Green Party claims critics' conflicts of interest

The Green Party says critics of its proposals to regulate the electricity sector should declare any financial relationships they have with industry, claiming many are "in the pockets" of power companies.

In response to a press release from the University of Canterbury's Dr Allan Miller, which was critical of the plans announced by Labour and the Greens recently, the Green Party contacted media noting links with Meridian Energy and Mighty River Power.

Miller is the director of the Electrical Power Engineering Centre (EPECentre), whose premium funders include Meridian and Mighty River, state-owned power companies which are slated for sale.

While Miller's release said he believed that generators had too much power over the electricity market, it was largely critical of the Opposition's plans.

Earlier this month Labour and the Greens proposed establishing a state agency to buy power on behalf of customers, which they claimed could save up to $750 million on power bills. The proposals would pay generators based on operating costs and a "fair" return on capital.

Miller said the plan would hurt investment in New Zealand.

"It makes New Zealand look like an unstable country and less desirable to invest in. Companies who invest here require some certainty over electricity price and reliability and this promotes neither," Miller said.

He added that it would be better to alter the existing market rather than "embark on another huge and expensive change and one that is highly experimental".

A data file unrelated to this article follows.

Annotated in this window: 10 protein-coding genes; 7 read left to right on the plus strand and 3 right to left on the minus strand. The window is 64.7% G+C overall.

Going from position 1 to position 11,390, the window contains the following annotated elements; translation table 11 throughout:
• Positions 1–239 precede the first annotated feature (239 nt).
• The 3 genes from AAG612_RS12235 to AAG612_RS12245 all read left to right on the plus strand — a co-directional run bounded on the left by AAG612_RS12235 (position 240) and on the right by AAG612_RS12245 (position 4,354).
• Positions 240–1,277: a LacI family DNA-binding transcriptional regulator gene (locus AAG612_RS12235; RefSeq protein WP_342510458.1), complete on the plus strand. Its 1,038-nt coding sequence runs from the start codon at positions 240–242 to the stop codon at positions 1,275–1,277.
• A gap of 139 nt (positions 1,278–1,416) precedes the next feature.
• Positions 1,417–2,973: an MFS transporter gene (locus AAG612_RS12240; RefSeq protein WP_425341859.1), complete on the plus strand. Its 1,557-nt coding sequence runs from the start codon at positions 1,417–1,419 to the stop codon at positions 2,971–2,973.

The release noted funding Miller had received from the Ministry of Business, Innovation and Employment funding to investigate renewable energy and smart grids, but not the funding of the EPECentre.

A Green Party spokesman said this amounted to an "undeclared financial conflict of interest", and that there were other examples of those criticising the plan who were being funded by industry.

"In fact, we're struggling to find one who isn't in the electricity companies' pockets or doesn't stand to make money from the sale of Mighty River Power."

Green Party co-leader Metiria Turei said Miller should have made the links clear in the release.

"If he or his research has been funded by Mighty River then he needs to declare that ... when he's making comments about issues relating to that," she said.

"A number of the people who have criticised the proposal for NZ Power have some kind of interest in the Mighty River float. That does call into question the reasons for criticising the proposal. For the public to have legitimate information about the pros and cons of the proposal they need to know the full story."

Turei disputed any comparison to the work completed by Wellington-based economics think tank Berl, which after being contracted by the Labour Party to evaluate the policy concluded the electricity proposals would lead to the creation of 5000 jobs.

Berl has previously been contracted by the Greens to do research against the case for asset sales, and evaluating its proposals to create hundreds of thousands of green jobs.

The research was criticised by economists at First NZ Capital, because it failed to mention whether the NZ Power proposals would lead to a loss of investor confidence in New Zealand.

But Turei denied the situation was akin to that faced by Miller.

"The fact that they [Berl] have a financial relationship with the parties is completely transparent."

Neither Miller nor the University of Canterbury have responded to requests for comment.